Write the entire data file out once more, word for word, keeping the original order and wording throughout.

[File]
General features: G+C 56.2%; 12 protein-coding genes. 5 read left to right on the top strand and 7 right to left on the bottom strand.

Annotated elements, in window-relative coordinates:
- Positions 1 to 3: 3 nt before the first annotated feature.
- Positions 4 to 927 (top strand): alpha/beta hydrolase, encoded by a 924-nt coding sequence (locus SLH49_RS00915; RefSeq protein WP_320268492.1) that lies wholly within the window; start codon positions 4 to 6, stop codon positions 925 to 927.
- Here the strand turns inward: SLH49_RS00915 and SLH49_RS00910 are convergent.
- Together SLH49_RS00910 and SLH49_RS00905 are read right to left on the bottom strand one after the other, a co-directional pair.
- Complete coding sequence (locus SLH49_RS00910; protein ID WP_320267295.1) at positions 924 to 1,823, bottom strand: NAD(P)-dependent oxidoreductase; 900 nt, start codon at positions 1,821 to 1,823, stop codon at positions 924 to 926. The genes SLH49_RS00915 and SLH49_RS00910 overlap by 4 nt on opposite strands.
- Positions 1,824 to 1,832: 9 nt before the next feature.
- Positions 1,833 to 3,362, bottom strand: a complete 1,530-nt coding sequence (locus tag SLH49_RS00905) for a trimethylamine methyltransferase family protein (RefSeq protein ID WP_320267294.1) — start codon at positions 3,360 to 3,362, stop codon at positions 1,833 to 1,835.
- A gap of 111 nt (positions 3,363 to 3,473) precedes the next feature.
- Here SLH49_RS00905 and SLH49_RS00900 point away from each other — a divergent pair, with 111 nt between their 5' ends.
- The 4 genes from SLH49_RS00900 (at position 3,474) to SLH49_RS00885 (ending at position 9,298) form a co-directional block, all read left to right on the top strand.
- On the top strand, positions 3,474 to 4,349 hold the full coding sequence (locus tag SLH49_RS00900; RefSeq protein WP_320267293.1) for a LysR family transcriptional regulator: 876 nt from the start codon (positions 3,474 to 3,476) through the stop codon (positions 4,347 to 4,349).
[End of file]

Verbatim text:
General features: G+C 56.2%; 12 protein-coding genes. 5 read left to right on the top strand and 7 right to left on the bottom strand.

Annotated elements, in window-relative coordinates:
- Positions 1 to 3: 3 nt before the first annotated feature.
- Positions 4 to 927 (top strand): alpha/beta hydrolase, encoded by a 924-nt coding sequence (locus SLH49_RS00915; RefSeq protein WP_320268492.1) that lies wholly within the window; start codon positions 4 to 6, stop codon positions 925 to 927.
- Here the strand turns inward: SLH49_RS00915 and SLH49_RS00910 are convergent.
- Together SLH49_RS00910 and SLH49_RS00905 are read right to left on the bottom strand one after the other, a co-directional pair.
- Complete coding sequence (locus SLH49_RS00910; protein ID WP_320267295.1) at positions 924 to 1,823, bottom strand: NAD(P)-dependent oxidoreductase; 900 nt, start codon at positions 1,821 to 1,823, stop codon at positions 924 to 926. The genes SLH49_RS00915 and SLH49_RS00910 overlap by 4 nt on opposite strands.
- Positions 1,824 to 1,832: 9 nt before the next feature.
- Positions 1,833 to 3,362, bottom strand: a complete 1,530-nt coding sequence (locus tag SLH49_RS00905) for a trimethylamine methyltransferase family protein (RefSeq protein ID WP_320267294.1) — start codon at positions 3,360 to 3,362, stop codon at positions 1,833 to 1,835.
- A gap of 111 nt (positions 3,363 to 3,473) precedes the next feature.
- Here SLH49_RS00905 and SLH49_RS00900 point away from each other — a divergent pair, with 111 nt between their 5' ends.
- The 4 genes from SLH49_RS00900 (at position 3,474) to SLH49_RS00885 (ending at position 9,298) form a co-directional block, all read left to right on the top strand.
- On the top strand, positions 3,474 to 4,349 hold the full coding sequence (locus tag SLH49_RS00900; RefSeq protein WP_320267293.1) for a LysR family transcriptional regulator: 876 nt from the start codon (positions 3,474 to 3,476) through the stop codon (positions 4,347 to 4,349).